Volume 11, Issue 2 (2014) Imagined Nations: 50 Years Later

In October of 2012, the University of Miami had the honor of hosting the 31st Annual West Indian Literature Conference. The annual conference coincided with the occasion of the 50th anniversary of independence in Trinidad and Jamaica. Quite naturally, this provided conference participants with the opportunity for reflection and dialogue on the last fifty years, not only in Jamaica and Trinidad, but also in other territories in the region. The conference theme, reconfigured for this volume of essays as Imagined Nations: 50 Years Later, represents an effort to open a critical space for scholars and artists to contemplate the imagined enterprise of independence, its successes and failures, as well as the ongoing struggles within marginalized communities of independent nation-states. Many of these essays also reflect on a range of emerging questions about the next fifty years of post-independence and the hopes and aspirations of a new generation of writers imagining this future through an increasingly diasporic lens. This issue represents a small cross-section of the debates that animated the conversations throughout the conference. It includes insights about the challenges of representing nationalism, sexuality and citizenship in pre- and post-independence literature, and ever-evolving questions of equality and self-determination.

Editor's Note


Anthurium Editors




The Man Who
Danielle L. Boodoo-Fortune


The Shapeshifter's Wife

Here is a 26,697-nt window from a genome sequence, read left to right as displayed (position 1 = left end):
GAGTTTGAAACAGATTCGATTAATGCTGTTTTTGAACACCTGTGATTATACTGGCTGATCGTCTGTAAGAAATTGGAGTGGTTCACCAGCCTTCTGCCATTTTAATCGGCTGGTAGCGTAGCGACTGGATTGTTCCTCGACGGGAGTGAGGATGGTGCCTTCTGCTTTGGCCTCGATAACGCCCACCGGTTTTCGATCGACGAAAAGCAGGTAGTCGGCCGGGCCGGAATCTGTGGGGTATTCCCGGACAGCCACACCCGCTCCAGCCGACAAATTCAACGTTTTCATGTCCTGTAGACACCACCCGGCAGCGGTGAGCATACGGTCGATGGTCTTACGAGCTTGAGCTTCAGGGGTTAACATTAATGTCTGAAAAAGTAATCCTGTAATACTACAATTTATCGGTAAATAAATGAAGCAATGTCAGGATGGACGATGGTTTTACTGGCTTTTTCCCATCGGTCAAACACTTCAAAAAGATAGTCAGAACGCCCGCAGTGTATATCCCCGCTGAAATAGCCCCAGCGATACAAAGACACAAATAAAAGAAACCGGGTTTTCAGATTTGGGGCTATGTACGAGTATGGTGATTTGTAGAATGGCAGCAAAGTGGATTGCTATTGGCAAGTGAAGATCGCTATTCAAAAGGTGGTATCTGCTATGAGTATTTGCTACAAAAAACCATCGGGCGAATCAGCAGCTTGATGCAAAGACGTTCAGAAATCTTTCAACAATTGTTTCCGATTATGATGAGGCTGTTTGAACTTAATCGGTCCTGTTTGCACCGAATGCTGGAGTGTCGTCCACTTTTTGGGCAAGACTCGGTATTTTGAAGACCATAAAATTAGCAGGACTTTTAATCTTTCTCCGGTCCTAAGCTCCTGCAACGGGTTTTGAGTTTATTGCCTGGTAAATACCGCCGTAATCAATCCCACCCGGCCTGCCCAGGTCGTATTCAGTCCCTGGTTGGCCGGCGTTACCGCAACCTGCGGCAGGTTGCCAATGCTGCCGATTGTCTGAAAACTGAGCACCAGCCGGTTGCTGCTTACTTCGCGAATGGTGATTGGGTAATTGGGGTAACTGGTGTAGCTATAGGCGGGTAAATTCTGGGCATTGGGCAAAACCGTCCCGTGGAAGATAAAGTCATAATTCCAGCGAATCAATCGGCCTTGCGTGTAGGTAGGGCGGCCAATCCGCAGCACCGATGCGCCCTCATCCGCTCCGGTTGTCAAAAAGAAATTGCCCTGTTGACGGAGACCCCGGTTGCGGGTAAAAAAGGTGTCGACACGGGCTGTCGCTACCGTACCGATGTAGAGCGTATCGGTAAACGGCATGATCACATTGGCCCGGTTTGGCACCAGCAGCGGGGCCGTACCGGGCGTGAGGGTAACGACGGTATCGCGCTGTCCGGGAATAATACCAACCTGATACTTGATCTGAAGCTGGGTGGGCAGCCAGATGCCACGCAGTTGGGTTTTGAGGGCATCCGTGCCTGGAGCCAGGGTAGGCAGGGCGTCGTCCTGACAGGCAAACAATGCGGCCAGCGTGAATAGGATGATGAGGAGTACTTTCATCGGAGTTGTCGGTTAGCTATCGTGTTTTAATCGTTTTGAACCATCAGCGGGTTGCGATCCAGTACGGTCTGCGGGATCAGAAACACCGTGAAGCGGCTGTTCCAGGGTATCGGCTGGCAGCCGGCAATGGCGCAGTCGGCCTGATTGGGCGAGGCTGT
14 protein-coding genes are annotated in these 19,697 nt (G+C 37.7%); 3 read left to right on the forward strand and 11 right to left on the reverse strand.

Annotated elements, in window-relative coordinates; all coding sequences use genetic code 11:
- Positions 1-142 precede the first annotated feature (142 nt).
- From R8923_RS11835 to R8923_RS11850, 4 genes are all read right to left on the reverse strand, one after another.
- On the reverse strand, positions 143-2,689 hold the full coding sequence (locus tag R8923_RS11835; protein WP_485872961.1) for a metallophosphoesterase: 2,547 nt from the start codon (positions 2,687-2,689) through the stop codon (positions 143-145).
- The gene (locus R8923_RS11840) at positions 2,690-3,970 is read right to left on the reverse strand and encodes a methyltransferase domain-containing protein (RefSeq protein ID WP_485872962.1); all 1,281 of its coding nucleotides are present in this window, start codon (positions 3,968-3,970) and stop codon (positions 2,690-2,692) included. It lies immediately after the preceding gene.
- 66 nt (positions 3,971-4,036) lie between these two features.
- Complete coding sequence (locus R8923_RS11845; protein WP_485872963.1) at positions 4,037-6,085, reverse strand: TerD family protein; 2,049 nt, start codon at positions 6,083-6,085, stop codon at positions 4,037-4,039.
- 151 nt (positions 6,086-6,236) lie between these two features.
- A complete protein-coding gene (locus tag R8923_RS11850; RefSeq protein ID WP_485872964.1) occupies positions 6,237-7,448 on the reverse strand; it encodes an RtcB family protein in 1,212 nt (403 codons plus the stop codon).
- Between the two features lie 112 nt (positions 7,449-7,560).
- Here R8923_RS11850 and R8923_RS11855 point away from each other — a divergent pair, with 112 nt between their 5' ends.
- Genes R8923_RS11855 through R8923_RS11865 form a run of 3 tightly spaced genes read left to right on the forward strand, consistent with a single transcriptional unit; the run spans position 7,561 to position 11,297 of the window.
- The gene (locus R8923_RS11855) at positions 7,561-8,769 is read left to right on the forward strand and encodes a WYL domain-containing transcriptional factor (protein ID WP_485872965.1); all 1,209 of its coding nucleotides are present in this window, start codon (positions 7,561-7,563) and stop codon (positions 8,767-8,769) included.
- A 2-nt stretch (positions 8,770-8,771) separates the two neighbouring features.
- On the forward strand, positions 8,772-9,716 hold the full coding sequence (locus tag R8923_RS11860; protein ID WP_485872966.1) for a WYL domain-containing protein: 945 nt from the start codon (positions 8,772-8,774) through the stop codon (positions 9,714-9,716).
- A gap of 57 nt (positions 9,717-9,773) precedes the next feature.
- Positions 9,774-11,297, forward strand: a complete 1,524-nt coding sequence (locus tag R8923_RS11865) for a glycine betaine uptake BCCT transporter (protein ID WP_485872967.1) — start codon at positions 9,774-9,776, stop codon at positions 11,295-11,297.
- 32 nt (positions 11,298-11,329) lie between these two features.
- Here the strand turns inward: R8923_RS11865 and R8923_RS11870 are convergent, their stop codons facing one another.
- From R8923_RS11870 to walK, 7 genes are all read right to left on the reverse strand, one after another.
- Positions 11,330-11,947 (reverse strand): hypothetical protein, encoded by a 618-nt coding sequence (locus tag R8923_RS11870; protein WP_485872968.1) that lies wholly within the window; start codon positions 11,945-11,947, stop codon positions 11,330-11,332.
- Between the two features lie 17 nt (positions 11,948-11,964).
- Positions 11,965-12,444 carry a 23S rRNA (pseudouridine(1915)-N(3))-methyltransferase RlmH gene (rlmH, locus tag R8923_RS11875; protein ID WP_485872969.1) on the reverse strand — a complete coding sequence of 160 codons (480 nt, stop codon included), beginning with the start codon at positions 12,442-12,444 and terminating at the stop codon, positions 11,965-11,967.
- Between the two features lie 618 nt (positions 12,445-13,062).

Danielle L. Boodoo-Fortune


Kaleb the Movie Site

Editorial Board

Senior Editors
Patricia J. Saunders
Donette A. Francis
Review Editor
Raphael Dalleo
Managing Editor
Carolina Villalba
Graduate Research Assistant
Allison Harris

Cover Art


Kervans Barthelemy's award winning debut feature film Kaleb was one of the artistic centerpieces featured during the 31st Annual West Indian Literature Conference. As a Haitian-American film maker, Kervans Barthelemy opens the boundaries of the diaspora to new questions of religion, sexuality, home, and family. Kaleb interrogates the strictures of familial and religious values through patriarchal roles adopted in the home and church in an immigrant Haitian community.

Fashioned on the parable of the prodigal son, the film opens with the Samson family and the conspicuous absence of their son Kaleb, who has been cast out by his father Jacques. Kaleb has taken up with friends involved with drugs and guns, while his younger siblings still at home struggle with piety and their own sexuality. When Kaleb is accused of raping a woman, a crime he did not commit, his father must decide between reconciling with his son or holding on to his religious rigidity and possibly losing the rest of his family too. The film offers a unique reflection on the struggles of maintaining Haitian cultural and religious identity for immigrants in the United States.

Kaleb was awarded a Haiti Film Festival Selection at the Haitian Cultural Exchange; Best Actor and Best Feature Honorable Mention at the Artisan Festival International Cannes World Peace Initiative; and Best Feature Film at the Artisan Festival International Hamptons World Cinema Festival.